A newly published study in the Journal of the American Podiatric Medical Association on multidisciplinary treatment of diabetic foot osteomyelitis is really strong work from the superb team at the Beth Israel Deaconess Medical Center in Boston.1 Bottom line: teamwork works worldwide.
Delegates within the institution from podiatry, pathology and infectious disease developed recommendations for and education on the diagnosis and treatment of diabetic foot osteomyelitis. A subsequent retrospective review of patients with diabetic foot osteomyelitis assessed the frequency with which providers implemented these recommendations. While the pre-intervention data gathering included 104 patients, the post-intervention cohort involved 32 patients due to the study coinciding with the COVID-19 pandemic and corresponding changes in hospital practice.
A post-intervention survey showed significant knowledge gains by providers regarding the duration and role of antibiotic treatment for diabetic foot osteomyelitis. Pathology reports with “non-categorizable” or “equivocal” findings decreased from 27 percent to 3.3 percent.
Other intriguing findings (albeit not statistically significant) included improvement in the correct definition of bone margins (74.0 versus 87.5 percent); unnecessary placement of PICC lines (18.3 versus 9.4 percent); and unnecessary prolonged antibiotic therapy (21.9 versus 5.0 percent).
The study authors also contend that adopting an interdisciplinary approach allowed for identification and resolution of misunderstandings along with the ability to adjust processes to improve care.
Podiatry, infectious disease and pathology are all vital specialties included in this study. I do feel that radiology might be a worthwhile future addition. Also, quality improvement projects such as this could have other applications within the medical world. Implementation of this idea could take place in a number of ways.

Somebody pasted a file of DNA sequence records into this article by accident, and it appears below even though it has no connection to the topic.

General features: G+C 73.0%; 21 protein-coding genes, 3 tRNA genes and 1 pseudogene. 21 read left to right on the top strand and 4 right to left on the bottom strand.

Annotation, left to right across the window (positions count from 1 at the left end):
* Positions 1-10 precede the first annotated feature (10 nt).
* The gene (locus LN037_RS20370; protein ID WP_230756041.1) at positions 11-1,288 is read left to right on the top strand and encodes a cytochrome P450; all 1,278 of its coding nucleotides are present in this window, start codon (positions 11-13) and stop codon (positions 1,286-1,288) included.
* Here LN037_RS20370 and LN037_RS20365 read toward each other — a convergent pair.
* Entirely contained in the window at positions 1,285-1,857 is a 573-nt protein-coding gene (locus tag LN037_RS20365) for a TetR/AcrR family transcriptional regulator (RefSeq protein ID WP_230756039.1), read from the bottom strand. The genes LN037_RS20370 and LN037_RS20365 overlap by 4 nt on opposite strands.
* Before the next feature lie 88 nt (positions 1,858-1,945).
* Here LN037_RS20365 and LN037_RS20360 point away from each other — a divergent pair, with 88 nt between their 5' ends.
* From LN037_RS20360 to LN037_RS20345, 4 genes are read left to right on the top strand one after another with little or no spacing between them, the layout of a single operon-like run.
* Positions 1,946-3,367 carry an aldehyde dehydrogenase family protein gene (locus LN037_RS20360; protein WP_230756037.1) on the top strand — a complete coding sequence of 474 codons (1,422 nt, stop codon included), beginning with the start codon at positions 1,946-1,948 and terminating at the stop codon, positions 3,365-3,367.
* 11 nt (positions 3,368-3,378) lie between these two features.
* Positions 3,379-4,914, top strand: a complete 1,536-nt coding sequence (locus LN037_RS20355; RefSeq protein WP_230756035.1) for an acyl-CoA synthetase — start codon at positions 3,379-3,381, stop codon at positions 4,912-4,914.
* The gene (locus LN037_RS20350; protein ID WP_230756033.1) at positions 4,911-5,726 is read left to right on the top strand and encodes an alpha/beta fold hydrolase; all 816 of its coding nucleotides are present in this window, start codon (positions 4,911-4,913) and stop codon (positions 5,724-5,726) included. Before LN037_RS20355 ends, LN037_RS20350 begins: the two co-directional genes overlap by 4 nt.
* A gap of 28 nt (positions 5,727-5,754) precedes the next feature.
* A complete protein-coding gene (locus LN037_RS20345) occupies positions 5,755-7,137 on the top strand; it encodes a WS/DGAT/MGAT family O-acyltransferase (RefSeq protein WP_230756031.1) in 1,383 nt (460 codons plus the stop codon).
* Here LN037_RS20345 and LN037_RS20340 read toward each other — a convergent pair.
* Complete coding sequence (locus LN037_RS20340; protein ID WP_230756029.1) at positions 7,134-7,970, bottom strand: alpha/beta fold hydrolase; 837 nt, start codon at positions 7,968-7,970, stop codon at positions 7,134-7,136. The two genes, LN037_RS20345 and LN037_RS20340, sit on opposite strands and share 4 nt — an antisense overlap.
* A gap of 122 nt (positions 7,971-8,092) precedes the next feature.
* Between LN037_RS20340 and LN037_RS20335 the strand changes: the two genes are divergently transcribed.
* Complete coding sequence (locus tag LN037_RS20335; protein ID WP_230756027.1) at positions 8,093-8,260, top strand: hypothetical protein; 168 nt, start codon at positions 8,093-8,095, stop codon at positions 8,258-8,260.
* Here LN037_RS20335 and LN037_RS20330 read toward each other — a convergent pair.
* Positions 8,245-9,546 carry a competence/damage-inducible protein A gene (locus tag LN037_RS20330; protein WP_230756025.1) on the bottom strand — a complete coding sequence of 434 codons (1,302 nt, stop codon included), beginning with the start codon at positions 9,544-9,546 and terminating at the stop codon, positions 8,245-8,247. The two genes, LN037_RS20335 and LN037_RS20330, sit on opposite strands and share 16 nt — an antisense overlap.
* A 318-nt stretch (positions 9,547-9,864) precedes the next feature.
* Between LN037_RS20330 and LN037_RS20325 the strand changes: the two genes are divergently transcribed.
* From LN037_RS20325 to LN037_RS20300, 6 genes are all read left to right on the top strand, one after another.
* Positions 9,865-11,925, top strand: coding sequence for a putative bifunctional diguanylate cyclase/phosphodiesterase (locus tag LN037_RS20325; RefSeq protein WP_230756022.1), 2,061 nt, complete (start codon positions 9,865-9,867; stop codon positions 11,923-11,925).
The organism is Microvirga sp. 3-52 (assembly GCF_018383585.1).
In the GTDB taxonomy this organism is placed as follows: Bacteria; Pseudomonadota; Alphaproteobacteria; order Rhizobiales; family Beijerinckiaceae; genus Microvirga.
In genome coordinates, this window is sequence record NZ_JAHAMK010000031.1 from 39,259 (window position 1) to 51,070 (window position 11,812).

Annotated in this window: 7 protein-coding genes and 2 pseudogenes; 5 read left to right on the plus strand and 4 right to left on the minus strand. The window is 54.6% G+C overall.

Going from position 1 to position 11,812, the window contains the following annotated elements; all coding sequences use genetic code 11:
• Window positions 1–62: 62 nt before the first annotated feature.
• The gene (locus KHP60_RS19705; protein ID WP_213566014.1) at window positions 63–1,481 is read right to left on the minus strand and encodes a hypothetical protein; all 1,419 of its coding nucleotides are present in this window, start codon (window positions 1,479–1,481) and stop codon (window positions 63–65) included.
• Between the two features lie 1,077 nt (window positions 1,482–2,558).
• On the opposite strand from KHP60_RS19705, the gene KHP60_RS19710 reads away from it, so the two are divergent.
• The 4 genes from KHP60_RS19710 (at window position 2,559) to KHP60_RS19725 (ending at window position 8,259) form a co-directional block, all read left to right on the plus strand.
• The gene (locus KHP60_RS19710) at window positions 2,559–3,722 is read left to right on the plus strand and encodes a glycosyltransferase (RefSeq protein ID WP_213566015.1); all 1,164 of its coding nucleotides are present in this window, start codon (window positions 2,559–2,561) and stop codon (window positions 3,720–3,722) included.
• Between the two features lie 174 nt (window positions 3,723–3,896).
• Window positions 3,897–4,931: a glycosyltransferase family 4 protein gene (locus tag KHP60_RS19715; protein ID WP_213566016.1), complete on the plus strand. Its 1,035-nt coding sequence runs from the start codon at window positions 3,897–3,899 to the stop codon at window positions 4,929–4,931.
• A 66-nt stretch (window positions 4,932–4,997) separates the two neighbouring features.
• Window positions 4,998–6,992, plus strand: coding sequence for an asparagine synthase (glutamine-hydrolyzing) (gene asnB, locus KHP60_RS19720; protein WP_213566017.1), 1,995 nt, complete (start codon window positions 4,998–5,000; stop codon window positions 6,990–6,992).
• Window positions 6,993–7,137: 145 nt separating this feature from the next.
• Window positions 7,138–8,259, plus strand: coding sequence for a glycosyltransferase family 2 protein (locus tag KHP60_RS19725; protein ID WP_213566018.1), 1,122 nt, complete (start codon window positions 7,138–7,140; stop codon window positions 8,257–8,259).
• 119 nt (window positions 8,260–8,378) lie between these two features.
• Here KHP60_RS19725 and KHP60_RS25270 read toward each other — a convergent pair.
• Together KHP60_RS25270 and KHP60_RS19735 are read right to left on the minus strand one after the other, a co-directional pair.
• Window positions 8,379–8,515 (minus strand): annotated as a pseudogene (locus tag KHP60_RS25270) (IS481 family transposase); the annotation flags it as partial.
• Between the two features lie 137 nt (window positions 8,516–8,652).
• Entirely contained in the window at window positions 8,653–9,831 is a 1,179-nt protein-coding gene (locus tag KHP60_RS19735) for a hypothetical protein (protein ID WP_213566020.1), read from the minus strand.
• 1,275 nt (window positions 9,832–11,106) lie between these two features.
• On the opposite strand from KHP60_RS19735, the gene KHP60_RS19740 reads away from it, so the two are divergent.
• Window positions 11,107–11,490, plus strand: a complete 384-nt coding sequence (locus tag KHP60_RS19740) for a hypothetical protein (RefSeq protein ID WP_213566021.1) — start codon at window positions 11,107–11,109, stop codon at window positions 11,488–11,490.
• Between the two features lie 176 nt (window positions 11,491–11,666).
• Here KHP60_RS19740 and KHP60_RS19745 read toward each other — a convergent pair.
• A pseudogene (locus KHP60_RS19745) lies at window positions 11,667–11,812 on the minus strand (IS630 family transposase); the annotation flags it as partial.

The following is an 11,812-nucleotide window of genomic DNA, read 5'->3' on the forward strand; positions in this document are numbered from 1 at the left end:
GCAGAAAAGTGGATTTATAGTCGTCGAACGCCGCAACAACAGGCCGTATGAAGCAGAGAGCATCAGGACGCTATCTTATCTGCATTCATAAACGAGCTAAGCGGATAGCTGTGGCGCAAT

In our multidisciplinary practice, we have a weekly “dashboard” that reviews all of our inpatients on our “toe and flow” service. We have green, yellow and red designations for their length of stay based on the information that we have in the system. We discuss the patients and any necessary changes in the plan of care from there. Such an approach could also have potential benefits in discharge planning, outpatient follow-up or even pre-hospital care.
Dr. Armstrong is Professor of Surgery at the Keck School of Medicine at the University of Southern California. He is the Director of the Southwestern Academic Limb Salvage Alliance (SALSA).
1. Jhaveri VV, Sullivan C, Ward S, et al. More specialties, less problems: using collaborative competency between infectious disease, podiatry, and pathology to improve the care of patients with diabetic foot osteomyelitis. J Am Podiatr Med Assoc. 2021;20-178. doi: 10.7547/20-178. Online ahead of print.
Editor’s note: This blog originally appeared at: https://diabeticfootonline.com/2021/02/28/more-specialties-fewer-problems-how-using-collaborative-competencies-of-infectious-diseases-podiatric-surgery-and-pathology-in-teams-improve-care-of-diabetic-foot-osteomyelitis-japmafeettweets/. It is adapted with permission from the author.